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Employment Law Alert: Amended Virginia Wage Payment Act Will Subject Employers to Significantly Increased Damages and Penalties

April 29, 2020

Earlier this month, Virginia Governor Ralph Northam signed into law House Bill 123, amending the Virginia Wage Payment Act to create a private cause of action for employees who are the victim of “wage theft.” This will significantly increase an employer’s liability for failing to fully compensate their employees for all hours worked.

Previously, when claiming an employer’s breach of contract or unjust enrichment, employees were limited to pursuing only the amount of wages not paid.  As of July 1, 2020, however, employers in Virginia who knowingly fail to comply will not only be obligated to hand over those unpaid wages, but also statutory or “liquidated” damages OR up to triple the amount of those unpaid wages, as well as prejudgment interest (from the date the wages should have been paid) at a rate of 8% and reasonable attorney’s fees and costs. Virginia employers who fail to timely and completely pay their employees’ wages may also answer to the state, which can pursue civil penalties of up to $1,000 for each violation and, in the most serious cases, criminal penalties – with unpaid wages of less than $10,000 constituting a misdemeanor punishable by up to 12 months in jail, while unpaid wages of over $10,000 qualify as a felony punishable by up to 5 years in jail.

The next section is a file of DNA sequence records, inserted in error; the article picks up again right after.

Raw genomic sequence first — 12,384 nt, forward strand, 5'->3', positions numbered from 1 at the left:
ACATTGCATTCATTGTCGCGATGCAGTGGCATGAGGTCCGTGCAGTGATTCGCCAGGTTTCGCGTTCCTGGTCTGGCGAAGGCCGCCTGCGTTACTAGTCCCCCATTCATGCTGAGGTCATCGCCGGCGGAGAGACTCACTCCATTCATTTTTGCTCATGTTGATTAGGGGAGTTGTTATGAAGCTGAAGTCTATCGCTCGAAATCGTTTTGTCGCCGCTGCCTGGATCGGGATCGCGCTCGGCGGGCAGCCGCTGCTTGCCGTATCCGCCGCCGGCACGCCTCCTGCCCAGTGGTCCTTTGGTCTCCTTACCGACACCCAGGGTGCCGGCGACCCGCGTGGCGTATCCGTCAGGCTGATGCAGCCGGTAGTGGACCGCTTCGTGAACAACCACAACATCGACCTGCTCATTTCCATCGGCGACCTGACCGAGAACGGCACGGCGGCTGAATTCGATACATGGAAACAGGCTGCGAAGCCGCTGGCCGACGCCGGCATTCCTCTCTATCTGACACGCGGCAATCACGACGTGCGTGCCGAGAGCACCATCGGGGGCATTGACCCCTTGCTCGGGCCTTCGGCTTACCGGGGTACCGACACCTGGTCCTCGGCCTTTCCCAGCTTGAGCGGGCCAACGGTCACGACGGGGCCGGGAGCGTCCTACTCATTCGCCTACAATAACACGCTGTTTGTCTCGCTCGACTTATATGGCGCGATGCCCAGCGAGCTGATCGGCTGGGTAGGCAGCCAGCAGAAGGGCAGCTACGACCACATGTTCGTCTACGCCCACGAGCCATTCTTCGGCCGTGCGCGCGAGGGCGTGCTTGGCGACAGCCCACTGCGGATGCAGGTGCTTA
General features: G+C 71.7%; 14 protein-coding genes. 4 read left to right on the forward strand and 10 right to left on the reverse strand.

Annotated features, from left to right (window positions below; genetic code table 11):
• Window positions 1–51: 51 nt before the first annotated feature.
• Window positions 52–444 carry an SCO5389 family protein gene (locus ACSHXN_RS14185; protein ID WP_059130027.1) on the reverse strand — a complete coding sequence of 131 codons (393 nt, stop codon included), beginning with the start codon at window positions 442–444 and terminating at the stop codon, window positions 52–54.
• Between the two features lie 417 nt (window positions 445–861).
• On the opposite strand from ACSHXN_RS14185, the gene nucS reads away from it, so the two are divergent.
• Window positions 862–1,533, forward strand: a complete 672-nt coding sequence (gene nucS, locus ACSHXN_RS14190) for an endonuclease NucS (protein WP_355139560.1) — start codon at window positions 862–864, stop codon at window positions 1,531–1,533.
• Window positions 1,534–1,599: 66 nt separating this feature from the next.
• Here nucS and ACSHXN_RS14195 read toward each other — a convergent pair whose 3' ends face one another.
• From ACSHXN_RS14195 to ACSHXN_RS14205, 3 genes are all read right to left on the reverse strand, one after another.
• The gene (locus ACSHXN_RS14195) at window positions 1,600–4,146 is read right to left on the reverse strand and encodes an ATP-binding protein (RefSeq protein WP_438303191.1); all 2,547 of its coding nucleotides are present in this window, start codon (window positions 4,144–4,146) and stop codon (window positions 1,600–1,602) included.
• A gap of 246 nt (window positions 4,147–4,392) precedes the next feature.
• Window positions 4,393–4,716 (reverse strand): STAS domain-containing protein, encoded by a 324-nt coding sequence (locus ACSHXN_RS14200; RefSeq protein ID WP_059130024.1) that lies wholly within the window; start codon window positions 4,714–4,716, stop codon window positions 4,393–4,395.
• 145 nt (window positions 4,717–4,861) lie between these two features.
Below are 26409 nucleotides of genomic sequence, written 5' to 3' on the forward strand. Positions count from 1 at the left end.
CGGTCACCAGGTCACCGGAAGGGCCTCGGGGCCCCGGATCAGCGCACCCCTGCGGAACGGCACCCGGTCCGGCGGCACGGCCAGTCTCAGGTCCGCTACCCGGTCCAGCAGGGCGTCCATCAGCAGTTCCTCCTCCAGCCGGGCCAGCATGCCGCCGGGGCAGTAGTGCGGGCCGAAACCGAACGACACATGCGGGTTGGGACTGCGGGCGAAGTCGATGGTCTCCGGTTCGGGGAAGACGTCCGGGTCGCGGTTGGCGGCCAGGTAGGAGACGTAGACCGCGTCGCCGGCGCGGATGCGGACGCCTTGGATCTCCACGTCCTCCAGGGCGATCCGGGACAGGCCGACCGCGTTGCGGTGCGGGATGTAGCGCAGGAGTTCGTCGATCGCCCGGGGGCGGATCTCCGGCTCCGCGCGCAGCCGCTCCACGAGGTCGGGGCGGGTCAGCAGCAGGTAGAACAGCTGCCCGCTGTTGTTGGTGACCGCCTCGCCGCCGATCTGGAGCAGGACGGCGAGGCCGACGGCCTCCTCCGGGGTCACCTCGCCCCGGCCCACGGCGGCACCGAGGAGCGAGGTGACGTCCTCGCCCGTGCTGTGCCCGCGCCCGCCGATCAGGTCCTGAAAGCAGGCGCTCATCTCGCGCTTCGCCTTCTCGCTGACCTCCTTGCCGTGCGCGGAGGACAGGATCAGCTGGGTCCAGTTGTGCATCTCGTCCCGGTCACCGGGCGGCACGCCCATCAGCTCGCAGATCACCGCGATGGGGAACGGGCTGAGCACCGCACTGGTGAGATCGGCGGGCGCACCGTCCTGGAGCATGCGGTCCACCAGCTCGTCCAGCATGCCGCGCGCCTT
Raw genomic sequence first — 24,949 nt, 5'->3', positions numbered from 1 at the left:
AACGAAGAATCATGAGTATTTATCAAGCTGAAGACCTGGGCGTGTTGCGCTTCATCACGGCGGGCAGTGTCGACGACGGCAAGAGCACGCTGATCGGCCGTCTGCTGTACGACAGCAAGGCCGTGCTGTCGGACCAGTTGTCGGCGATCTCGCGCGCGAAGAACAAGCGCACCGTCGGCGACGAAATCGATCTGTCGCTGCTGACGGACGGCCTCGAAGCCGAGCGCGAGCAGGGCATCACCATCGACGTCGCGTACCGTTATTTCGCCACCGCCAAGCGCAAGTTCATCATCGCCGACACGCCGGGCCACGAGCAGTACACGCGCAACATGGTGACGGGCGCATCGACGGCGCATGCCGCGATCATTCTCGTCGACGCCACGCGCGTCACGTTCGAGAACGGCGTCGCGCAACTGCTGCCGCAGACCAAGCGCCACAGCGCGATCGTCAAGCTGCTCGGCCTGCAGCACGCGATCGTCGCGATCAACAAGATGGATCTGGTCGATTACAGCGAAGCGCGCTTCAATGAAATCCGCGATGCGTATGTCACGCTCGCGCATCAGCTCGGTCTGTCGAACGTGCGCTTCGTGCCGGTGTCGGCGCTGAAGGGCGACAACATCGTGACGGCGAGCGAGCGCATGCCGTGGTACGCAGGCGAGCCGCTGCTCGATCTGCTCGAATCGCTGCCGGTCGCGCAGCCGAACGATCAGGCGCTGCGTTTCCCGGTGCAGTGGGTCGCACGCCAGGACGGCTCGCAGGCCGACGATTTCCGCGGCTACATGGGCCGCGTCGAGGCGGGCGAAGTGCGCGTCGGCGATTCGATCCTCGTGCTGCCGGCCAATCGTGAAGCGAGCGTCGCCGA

Joining employers in both Maryland and D.C., Virginia employers can now anticipate an increase in litigation as a result of this new law’s enhanced damages and its attorney’s fee recovery provision.  Stay tuned for more “pro-employee” legislation which is anticipated from Virginia’s Democrat-controlled legislature. 

Please contact us if you have any questions regarding this important change to the Virginia law, or would like to discuss this topic further.

 

CONTACT

Gregory D. Grant

Meredith “Merry” Campbell

Joy C. Einstein

Courtney B. Schaefer

MORE INFORMATION

The contents of this Alert are for informational purposes only and do not constitute legal advice. If you have any questions about this Alert, please contact the Shulman Rogers attorney with whom you regularly work or a member of the Shulman Rogers Employment and Labor Law Group.